Compensatory technologies: I like that phrase. Use whatever technology to achieve the connectivity goals of the master business plan. A typical goal model for the downtown core in a city such as Santa Fe is to look at the real needs in this way:

  1. Illustrate basic domestic goals of 30-50 megabytes per second for domestic connection and 100 to 500 megabytes per second for business.
  2. Implement a roll out plan using all the compensatory technologies to make it happen. No hiding behind tariff and FCC rules to jack up pricing for a single French fry. Sites such as the Santa Fe Institute, that need flexible, high bandwidth would be encouraged financially to act as hubs that could leapfrog connections as the major tentacles roll out.

US West has never attempted to do anything like this.

The Deutsche Tel engineers had more to say:

“One of the major bottlenecks that we see is the transfer protocol problem that happens when the photon signal is transferred to the electron-dominated switches both on the backbone of the network and in the LAN/WAN. Once we have throughput for the photon right into the Ethernet network over the backbone, very low cost Terabit per second transmissions will be the norm.

It is our belief that these problems, together with very bad exterior network access, gives all infrastructure suppliers a very brief year or two at the most to get their business operations into sync with customer needs. When throughput photon signals happen, the providers who have not moved their operational sights accordingly will be obsolete. This includes major telecom, hardware and software vendors. Your carriers, US West, the Baby Bells, and their still acting parent, AT&T, have no concept about real service demand and real high speed 50 megabyte/gigabyte requirements. Their entire business model is based on protecting an obsolete infrastructure, like modern day highwaymen.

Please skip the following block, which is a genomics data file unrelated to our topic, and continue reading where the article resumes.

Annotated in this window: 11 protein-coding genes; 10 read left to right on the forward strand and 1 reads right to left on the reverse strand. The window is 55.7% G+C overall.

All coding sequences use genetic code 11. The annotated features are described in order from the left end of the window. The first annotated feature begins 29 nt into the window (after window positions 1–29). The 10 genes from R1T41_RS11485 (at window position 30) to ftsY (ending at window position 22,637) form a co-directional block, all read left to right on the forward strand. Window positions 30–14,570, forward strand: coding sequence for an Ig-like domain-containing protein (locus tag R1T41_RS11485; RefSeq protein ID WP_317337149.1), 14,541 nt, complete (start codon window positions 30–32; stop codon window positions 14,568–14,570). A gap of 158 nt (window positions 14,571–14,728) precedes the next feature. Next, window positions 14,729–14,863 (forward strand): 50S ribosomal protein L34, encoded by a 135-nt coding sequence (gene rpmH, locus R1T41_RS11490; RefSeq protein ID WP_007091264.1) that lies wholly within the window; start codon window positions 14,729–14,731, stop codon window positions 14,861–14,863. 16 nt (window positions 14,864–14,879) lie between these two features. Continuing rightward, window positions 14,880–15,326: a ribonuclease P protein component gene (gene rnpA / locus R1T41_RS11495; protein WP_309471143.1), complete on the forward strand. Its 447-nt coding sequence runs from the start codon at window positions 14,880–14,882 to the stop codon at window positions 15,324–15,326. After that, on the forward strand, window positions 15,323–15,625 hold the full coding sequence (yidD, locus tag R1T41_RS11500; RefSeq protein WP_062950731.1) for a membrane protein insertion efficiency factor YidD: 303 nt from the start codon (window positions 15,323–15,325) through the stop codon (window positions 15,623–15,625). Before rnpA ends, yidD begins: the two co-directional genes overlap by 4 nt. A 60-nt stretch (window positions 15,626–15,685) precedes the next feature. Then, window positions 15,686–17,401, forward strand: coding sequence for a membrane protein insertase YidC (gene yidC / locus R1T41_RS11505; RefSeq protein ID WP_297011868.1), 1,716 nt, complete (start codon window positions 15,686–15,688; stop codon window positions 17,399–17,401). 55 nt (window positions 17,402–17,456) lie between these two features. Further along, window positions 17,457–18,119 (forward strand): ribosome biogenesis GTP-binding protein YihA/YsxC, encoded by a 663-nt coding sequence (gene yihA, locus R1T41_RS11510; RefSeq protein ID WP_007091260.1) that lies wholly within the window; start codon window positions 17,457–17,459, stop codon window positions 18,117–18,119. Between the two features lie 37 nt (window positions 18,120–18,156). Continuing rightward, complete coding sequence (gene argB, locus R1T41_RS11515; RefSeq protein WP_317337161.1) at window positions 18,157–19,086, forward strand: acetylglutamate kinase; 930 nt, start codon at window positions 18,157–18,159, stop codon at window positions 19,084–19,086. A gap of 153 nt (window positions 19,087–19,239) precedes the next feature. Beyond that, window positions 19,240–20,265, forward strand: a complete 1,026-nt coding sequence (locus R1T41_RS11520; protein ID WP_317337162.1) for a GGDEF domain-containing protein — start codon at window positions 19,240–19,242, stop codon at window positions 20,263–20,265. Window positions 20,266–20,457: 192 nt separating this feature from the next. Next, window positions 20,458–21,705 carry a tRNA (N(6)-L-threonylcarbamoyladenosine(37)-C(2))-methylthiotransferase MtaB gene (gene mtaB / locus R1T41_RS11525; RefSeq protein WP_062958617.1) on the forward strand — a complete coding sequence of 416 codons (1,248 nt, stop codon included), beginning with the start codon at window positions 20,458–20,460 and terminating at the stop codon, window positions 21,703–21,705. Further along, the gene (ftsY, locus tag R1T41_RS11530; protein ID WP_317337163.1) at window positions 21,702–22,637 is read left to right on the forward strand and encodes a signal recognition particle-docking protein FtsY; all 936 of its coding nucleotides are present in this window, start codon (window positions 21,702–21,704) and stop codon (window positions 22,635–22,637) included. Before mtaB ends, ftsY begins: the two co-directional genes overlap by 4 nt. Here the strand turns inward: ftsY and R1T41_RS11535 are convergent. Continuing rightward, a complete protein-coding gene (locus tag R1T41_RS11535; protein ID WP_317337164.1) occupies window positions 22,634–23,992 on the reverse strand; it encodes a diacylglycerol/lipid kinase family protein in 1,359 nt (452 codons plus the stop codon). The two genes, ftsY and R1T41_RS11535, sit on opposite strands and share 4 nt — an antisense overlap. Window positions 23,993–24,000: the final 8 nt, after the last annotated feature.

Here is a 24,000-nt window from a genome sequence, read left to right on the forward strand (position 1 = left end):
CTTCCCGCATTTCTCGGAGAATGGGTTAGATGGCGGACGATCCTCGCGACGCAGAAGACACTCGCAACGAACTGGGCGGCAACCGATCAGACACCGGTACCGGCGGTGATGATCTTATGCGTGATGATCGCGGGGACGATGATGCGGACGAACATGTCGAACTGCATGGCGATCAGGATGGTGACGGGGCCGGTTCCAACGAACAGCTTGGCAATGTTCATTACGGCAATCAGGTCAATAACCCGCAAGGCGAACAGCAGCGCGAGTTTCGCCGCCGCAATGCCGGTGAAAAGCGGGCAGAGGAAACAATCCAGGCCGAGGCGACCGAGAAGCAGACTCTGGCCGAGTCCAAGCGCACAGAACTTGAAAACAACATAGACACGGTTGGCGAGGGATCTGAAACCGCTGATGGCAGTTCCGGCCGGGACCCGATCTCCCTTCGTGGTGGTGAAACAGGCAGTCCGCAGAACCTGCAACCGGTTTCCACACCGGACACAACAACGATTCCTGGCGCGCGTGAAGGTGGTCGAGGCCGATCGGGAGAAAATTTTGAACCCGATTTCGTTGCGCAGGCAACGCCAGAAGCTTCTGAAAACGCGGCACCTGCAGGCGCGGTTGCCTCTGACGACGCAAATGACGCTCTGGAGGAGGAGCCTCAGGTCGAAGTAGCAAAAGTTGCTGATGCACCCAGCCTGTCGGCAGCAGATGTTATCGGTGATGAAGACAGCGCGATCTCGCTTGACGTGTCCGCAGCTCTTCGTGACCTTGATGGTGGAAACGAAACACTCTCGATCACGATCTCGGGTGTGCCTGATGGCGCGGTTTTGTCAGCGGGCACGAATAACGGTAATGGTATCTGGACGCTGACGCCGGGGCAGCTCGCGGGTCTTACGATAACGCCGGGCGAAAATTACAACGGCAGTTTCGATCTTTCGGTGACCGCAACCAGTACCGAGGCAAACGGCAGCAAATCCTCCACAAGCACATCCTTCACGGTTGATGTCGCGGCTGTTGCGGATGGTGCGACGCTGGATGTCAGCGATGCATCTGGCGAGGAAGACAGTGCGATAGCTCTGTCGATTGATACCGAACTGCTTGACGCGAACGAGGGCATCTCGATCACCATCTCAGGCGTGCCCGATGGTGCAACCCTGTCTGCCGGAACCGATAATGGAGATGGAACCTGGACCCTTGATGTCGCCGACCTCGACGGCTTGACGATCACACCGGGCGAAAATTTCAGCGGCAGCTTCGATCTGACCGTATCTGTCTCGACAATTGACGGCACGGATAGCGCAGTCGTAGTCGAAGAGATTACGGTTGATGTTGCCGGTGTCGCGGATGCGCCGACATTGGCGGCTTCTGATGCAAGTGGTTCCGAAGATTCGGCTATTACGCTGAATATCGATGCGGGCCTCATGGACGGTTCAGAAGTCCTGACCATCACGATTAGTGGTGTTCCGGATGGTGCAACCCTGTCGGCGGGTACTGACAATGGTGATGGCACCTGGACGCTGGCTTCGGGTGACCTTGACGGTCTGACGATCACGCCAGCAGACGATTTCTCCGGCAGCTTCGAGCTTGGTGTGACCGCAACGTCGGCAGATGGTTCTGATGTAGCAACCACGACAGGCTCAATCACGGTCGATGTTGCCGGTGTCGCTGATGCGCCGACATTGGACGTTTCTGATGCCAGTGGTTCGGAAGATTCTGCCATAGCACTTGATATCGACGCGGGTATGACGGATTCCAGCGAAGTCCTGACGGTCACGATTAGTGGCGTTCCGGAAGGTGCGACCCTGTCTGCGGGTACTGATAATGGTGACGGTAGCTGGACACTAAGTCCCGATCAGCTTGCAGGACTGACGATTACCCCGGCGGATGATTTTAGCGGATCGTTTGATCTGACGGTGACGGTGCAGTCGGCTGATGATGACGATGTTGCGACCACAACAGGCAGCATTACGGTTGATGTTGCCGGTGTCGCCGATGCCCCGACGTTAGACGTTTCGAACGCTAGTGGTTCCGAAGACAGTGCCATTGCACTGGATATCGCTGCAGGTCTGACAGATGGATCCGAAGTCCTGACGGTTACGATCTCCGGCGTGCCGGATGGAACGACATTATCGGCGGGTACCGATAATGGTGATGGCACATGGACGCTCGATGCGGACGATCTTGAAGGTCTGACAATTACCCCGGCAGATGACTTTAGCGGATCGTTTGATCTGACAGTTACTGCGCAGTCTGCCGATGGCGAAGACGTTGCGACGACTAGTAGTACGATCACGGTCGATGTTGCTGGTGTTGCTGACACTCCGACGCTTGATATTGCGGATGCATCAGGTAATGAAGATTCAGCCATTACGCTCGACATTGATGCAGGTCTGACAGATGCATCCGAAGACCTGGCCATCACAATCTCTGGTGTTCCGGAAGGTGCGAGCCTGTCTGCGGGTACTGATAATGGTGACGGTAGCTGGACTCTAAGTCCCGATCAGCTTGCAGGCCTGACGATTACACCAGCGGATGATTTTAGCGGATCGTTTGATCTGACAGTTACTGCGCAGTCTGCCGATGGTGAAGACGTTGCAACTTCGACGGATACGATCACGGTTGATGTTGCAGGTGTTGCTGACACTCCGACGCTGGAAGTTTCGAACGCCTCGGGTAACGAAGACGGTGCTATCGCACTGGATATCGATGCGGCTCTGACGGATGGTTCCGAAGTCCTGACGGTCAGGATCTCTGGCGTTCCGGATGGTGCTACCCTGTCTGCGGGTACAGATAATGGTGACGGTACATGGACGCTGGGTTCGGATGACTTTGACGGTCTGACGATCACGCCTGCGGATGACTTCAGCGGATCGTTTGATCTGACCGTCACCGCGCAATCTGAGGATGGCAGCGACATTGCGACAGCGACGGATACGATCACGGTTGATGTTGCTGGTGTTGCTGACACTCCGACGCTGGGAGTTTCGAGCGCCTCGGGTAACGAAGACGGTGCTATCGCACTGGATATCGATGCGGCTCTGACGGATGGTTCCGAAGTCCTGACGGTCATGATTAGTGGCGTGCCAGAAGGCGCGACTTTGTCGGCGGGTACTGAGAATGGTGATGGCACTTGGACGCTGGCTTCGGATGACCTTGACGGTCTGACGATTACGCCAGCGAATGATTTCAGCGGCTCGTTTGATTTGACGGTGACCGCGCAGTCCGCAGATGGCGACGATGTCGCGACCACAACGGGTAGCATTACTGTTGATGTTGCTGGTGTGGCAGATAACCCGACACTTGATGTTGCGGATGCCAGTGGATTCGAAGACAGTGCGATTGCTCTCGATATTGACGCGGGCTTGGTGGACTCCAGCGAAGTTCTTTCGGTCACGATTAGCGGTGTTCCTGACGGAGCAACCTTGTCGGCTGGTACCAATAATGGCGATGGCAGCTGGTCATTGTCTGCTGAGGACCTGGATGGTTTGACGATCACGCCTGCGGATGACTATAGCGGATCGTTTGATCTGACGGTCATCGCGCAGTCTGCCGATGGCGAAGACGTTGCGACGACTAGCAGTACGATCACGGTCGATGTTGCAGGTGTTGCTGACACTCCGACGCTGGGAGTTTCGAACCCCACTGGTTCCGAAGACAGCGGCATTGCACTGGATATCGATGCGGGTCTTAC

Your companies need to be planning and installing multi-terabyte city rings with petabyte capacity backbones — even to cities with 40,000 to 100,000 populations, not trying to make small megabit connections fit on silly, old-fashioned, infrastructure. At present they (the telephone companies) don’t believe the Tidal Wave bandwidth demand exists. When it happens they will be overwhelmed. When the wave hits, they will make this stupid cry, “But the rules did not let us compete properly!” Competing is one thing, but this is a life or death business scenario.”

They also added another interesting point:

“It is simply not good enough to lay all these networks in place without an equal effort to encourage, train, and develop the business and people-services who will use these systems. We also see that as a part of our product mix.”

Encourage use at low entry thresholds: a sort of electronic economic development  — what a novel idea!

I will close this way. Some time ago, in the fledgling US, there was a man by the name of Patrick Henry. He made a speech known to all Americans that contained the words: “Give me liberty or give me death!” With permission, if Patrick were alive today, in this state, in our business, he would use slightly different words: “Give me real connectivity or we will give you death!” (metaphorically speaking, US West / Qwest / WorldCom / ATT carrier companies et al., of course).

Thank you for allowing me to present today; have a great show.